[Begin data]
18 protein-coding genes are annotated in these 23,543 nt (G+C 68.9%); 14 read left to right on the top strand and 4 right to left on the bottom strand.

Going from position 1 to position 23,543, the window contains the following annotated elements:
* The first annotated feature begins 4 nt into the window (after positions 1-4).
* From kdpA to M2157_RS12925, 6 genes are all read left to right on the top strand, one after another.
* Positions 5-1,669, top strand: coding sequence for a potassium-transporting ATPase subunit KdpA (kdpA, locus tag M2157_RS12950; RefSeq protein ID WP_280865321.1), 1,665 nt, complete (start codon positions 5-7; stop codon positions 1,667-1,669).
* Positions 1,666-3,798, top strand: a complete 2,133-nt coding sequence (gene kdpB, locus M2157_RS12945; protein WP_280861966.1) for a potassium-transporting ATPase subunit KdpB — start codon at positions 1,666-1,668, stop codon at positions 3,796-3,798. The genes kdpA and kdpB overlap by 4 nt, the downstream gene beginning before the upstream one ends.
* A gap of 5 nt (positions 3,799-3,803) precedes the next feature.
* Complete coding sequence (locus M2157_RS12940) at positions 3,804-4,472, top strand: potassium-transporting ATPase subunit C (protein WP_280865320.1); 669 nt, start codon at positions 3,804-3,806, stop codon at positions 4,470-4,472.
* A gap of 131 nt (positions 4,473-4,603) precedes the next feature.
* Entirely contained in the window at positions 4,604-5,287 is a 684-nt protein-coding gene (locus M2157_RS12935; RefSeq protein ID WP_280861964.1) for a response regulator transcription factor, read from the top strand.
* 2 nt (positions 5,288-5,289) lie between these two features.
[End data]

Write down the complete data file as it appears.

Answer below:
18 protein-coding genes are annotated in these 23,543 nt (G+C 68.9%); 14 read left to right on the top strand and 4 right to left on the bottom strand.

Going from position 1 to position 23,543, the window contains the following annotated elements:
* The first annotated feature begins 4 nt into the window (after positions 1-4).
* From kdpA to M2157_RS12925, 6 genes are all read left to right on the top strand, one after another.
* Positions 5-1,669, top strand: coding sequence for a potassium-transporting ATPase subunit KdpA (kdpA, locus tag M2157_RS12950; RefSeq protein ID WP_280865321.1), 1,665 nt, complete (start codon positions 5-7; stop codon positions 1,667-1,669).
* Positions 1,666-3,798, top strand: a complete 2,133-nt coding sequence (gene kdpB, locus M2157_RS12945; protein WP_280861966.1) for a potassium-transporting ATPase subunit KdpB — start codon at positions 1,666-1,668, stop codon at positions 3,796-3,798. The genes kdpA and kdpB overlap by 4 nt, the downstream gene beginning before the upstream one ends.
* A gap of 5 nt (positions 3,799-3,803) precedes the next feature.
* Complete coding sequence (locus M2157_RS12940) at positions 3,804-4,472, top strand: potassium-transporting ATPase subunit C (protein WP_280865320.1); 669 nt, start codon at positions 3,804-3,806, stop codon at positions 4,470-4,472.
* A gap of 131 nt (positions 4,473-4,603) precedes the next feature.
* Entirely contained in the window at positions 4,604-5,287 is a 684-nt protein-coding gene (locus M2157_RS12935; RefSeq protein ID WP_280861964.1) for a response regulator transcription factor, read from the top strand.
* 2 nt (positions 5,288-5,289) lie between these two features.